In discussing how the coalition got to where it is today, Love said, “When our executive committee first started getting into this work, everyone was responsible for going out and meeting not only with folks who had been doing work in the field for decades but also people who were on the outskirts who might have been looking at the issue from a different perspective. It’s that time that was taken at that beginning, and the cultivation of those relationships, that led to the broad coalition of people at the table today. Other states looking to build a broad coalition around a particular issue should be curious; you may not be aware that there are people in the state who are working on that issue and who, on their own, may not have been able to get traction. One-to-ones can be eye-opening.”
Being Data Driven
Kamara, underscoring the importance of being data driven, said, “We realized in the last few years of our campaign that we didn’t have all the data we needed. It’s important for people to be able to see the specifics in a variety of areas, e.g., how many people working in a program in each ward have insurance, how many have degrees, and that we were not just guessing at what is available or needed. Disaggregated data based on race and geography is essential.” The Fiscal Policy Institute was instrumental in showing, for example, that Black and Brown residents in DC were overtaxed in relationship to more affluent DC residents, an inequity that was important to highlight.
Engaging with the Community Closest to the Issues
Those closest to the issues often don’t have a lot of time to spare. They also don’t always see enough daily results to keep them involved. Given these realities, the group was asked how it manages to engage often marginalized members of the community. Love responded that “the coalition invites its constituency to monthly meetings. In addition, each organization within the coalition has its own constituency to whom it offers leadership development. Sometimes member organizations go directly to centers to meet teachers where they’re doing their work. For example, SPACEs in Action takes people through a process of telling their story. In that process, they build community with each other. People are expected to take information back to the setting in which they work and to their community.”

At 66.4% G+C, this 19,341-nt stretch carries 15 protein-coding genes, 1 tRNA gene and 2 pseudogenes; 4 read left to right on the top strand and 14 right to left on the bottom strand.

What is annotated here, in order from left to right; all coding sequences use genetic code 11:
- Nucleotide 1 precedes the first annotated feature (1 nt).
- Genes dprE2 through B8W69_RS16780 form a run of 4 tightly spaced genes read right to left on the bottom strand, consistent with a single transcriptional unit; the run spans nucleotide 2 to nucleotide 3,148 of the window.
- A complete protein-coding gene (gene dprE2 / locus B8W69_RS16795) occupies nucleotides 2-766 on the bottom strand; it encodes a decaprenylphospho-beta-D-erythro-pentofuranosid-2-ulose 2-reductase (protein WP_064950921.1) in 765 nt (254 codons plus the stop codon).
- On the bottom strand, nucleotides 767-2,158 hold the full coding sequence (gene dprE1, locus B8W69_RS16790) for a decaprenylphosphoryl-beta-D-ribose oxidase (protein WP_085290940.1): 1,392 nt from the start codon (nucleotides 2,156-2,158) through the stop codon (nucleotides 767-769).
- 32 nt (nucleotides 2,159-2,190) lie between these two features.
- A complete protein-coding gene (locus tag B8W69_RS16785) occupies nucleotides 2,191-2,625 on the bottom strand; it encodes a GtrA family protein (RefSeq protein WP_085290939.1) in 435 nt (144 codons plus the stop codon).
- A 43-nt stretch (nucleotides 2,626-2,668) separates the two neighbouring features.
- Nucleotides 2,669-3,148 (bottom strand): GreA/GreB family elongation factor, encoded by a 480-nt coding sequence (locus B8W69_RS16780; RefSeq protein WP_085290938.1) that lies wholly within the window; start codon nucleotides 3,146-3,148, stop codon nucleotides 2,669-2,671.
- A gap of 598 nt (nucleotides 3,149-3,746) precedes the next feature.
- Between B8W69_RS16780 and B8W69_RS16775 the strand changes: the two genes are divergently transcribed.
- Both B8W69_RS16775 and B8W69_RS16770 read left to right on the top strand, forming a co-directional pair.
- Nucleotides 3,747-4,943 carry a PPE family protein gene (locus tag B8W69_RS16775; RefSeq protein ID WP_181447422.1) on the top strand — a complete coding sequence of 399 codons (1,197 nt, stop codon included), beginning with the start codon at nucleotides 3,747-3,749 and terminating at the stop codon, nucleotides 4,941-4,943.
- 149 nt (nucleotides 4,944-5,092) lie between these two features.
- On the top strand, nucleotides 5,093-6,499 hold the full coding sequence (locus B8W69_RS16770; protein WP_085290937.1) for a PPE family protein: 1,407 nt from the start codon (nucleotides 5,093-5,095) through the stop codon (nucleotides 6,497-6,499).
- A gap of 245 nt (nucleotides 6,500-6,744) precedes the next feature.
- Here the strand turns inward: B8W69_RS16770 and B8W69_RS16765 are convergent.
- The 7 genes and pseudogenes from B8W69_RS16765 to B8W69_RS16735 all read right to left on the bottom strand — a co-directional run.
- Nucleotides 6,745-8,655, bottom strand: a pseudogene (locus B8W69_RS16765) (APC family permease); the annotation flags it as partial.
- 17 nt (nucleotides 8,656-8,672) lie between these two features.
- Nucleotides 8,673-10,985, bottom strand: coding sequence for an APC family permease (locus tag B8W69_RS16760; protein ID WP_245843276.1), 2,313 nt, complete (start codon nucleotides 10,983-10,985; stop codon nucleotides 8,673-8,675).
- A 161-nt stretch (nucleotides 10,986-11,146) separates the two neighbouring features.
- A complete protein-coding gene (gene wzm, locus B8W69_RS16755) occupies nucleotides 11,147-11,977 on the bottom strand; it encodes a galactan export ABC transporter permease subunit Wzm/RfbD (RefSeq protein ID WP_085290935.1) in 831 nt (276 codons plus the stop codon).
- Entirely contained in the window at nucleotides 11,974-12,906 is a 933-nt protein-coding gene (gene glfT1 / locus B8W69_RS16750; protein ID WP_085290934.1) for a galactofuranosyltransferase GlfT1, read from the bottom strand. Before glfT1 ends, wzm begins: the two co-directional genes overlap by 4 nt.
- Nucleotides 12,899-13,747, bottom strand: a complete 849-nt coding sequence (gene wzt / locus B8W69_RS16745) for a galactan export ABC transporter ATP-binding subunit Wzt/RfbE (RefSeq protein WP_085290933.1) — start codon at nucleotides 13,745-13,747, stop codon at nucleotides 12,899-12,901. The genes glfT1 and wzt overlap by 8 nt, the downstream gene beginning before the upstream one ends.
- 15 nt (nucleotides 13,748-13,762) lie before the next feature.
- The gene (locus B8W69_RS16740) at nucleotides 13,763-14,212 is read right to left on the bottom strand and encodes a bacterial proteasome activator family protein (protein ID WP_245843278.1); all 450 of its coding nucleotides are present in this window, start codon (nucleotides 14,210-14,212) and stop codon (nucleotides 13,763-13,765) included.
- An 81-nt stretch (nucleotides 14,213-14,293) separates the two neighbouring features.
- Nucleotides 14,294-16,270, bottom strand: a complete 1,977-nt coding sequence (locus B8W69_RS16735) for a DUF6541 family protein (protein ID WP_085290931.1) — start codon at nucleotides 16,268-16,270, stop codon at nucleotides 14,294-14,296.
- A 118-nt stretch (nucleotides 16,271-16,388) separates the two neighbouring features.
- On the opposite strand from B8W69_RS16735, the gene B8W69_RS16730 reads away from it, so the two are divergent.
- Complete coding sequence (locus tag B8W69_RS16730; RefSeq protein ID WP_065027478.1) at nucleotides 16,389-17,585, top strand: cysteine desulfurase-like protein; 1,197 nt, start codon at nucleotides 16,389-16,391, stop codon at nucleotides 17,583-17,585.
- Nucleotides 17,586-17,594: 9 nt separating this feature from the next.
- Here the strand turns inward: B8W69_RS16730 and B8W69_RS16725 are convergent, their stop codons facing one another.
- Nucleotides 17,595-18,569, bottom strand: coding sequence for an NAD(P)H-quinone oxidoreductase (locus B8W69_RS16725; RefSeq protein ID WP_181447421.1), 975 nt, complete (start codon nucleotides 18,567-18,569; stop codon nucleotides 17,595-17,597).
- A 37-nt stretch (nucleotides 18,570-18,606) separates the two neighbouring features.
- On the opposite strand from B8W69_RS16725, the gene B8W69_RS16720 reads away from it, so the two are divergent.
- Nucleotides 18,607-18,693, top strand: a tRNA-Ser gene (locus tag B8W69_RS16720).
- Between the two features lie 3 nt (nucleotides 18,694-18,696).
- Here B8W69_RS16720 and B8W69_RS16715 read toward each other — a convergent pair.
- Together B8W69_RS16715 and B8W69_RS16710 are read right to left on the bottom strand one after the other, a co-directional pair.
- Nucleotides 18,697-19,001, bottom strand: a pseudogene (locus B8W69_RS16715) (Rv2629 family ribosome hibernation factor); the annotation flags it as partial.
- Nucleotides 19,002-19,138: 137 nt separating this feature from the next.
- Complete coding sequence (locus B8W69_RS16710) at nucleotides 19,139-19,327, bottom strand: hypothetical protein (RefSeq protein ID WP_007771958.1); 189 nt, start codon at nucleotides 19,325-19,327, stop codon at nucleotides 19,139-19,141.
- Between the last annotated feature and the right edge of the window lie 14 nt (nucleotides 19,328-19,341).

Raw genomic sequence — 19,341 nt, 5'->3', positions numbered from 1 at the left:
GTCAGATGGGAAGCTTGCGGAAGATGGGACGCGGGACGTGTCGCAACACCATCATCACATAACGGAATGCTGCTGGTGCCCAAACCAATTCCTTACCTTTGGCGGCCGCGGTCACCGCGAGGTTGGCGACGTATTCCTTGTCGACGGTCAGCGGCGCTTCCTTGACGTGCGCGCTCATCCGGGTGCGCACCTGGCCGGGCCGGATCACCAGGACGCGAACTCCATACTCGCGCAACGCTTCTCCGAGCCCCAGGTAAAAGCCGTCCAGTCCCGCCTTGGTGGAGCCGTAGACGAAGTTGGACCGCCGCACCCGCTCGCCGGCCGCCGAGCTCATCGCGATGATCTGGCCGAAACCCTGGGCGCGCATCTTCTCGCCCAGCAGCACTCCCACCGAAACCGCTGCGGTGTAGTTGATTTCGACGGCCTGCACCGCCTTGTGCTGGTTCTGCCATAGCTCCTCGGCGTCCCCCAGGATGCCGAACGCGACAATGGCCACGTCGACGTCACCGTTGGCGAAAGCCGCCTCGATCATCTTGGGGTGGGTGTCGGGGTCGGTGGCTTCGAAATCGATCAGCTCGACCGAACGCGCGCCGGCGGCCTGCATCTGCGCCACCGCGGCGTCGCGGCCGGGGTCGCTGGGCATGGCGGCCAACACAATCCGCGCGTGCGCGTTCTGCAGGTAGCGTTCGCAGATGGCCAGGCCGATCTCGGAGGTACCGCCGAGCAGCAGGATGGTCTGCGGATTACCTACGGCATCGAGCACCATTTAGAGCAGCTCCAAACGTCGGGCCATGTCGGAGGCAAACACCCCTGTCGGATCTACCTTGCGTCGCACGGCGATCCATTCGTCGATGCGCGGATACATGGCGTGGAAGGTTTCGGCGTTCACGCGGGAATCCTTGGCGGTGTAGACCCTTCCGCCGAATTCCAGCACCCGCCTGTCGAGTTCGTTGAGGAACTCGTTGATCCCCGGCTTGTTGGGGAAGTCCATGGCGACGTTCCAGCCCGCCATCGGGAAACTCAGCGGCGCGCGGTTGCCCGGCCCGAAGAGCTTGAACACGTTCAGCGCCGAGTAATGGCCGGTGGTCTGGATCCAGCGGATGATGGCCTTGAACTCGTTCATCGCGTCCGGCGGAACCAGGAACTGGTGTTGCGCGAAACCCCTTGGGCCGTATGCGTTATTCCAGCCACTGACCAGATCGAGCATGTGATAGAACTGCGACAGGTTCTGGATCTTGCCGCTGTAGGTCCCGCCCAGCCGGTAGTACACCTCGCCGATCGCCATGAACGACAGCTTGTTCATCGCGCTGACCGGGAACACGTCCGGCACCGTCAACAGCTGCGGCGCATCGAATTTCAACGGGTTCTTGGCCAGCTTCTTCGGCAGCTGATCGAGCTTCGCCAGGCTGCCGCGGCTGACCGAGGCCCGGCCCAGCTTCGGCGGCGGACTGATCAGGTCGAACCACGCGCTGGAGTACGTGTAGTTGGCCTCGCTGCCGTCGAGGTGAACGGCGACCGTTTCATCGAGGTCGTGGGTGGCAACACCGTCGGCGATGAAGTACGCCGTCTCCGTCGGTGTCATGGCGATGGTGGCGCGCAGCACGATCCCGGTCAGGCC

Housing at the Forefront
In DC, groups with a focus on housing have made significant strides in coming together as a group. Perry noted that The Fair Budget Coalition brought the coalition “into discussions about setting priorities for the funds that became available through the Home and Hearts Amendment Act of 2021, a tax increase providing revenue for both child care and housing, and the expanded Earned Income Tax Credit. At the end of budget season last year, we all recognized a deficit in our rapid rehousing program that was impacting a lot of families with young children; there would be no supports when those benefits expired, which would only contribute to the city’s homelessness and housing insecurity. We banded together to support more dollars for rapid rehousing.” Kamara added that in addition, “Some members of the coalition have been able to bring the information about Hearts and Homes to the many churches in DC focused on housing justice as they work on acquiring property to convert to housing, a day center, and facilities for skill building.”
Our “Secret Sauce”
If there is a special ingredient in the success of Under 3 DC, it’s that the coalition had everyone at the table from the very beginning with the understanding that organizations with more resources needed to meet the other organizations where they are. As Perry said, “We believe less in the idea that ‘If you build it, they will come’ than in going to see what’s happening in other spaces and being taught something.”
Celebration is another essential element. According to Love, “If it weren’t for all the contributions that individuals and organizations make, the campaign wouldn’t be able to do what it’s doing. We have to stop and say thank you – and celebrate each other and each win.”
Fact Sheet November 22, 2023
The document summarizes the work being done by organizations focused on justice, equity, diversity, and inclusion.
Report November 15, 2023
This brief focuses on the ways that states are using PDG B-5 grant funding to create and sustain career pathways in the early care and education field. “Career pathways” are broadly defined here, referring to a wide range of activities that support prospective and current early educators in advancing in the profession. States’ initiatives span an early educator’s complete career trajectory, from strategies to recruit new candidates into the profession to initiatives that create new specializations for educators who want to propel their careers further.
Report November 1, 2023
PDG B-5 Planning and Renewal Grants are being used by states across a wide range of content areas in the early childhood care and education system, and in a variety of ways. The federal funding provides a systems framework and seeks to offer flexibility within that framework. States are using the federal funding to build capacity, create infrastructure, provide direct services, and pilot work that is new for them. This work is occurring within a broad framework provided by the federal government. This brief explores the choices that PDG B-5 grantees plan for the use of the financing provided, which has impact on the overall ECCE systems that they are building and implementing. Within PDG B-5, states had to demonstrate how they would allocate the financial resources available across required and discretionary activity categories. We can learn about their priorities from a look at the choices that they made.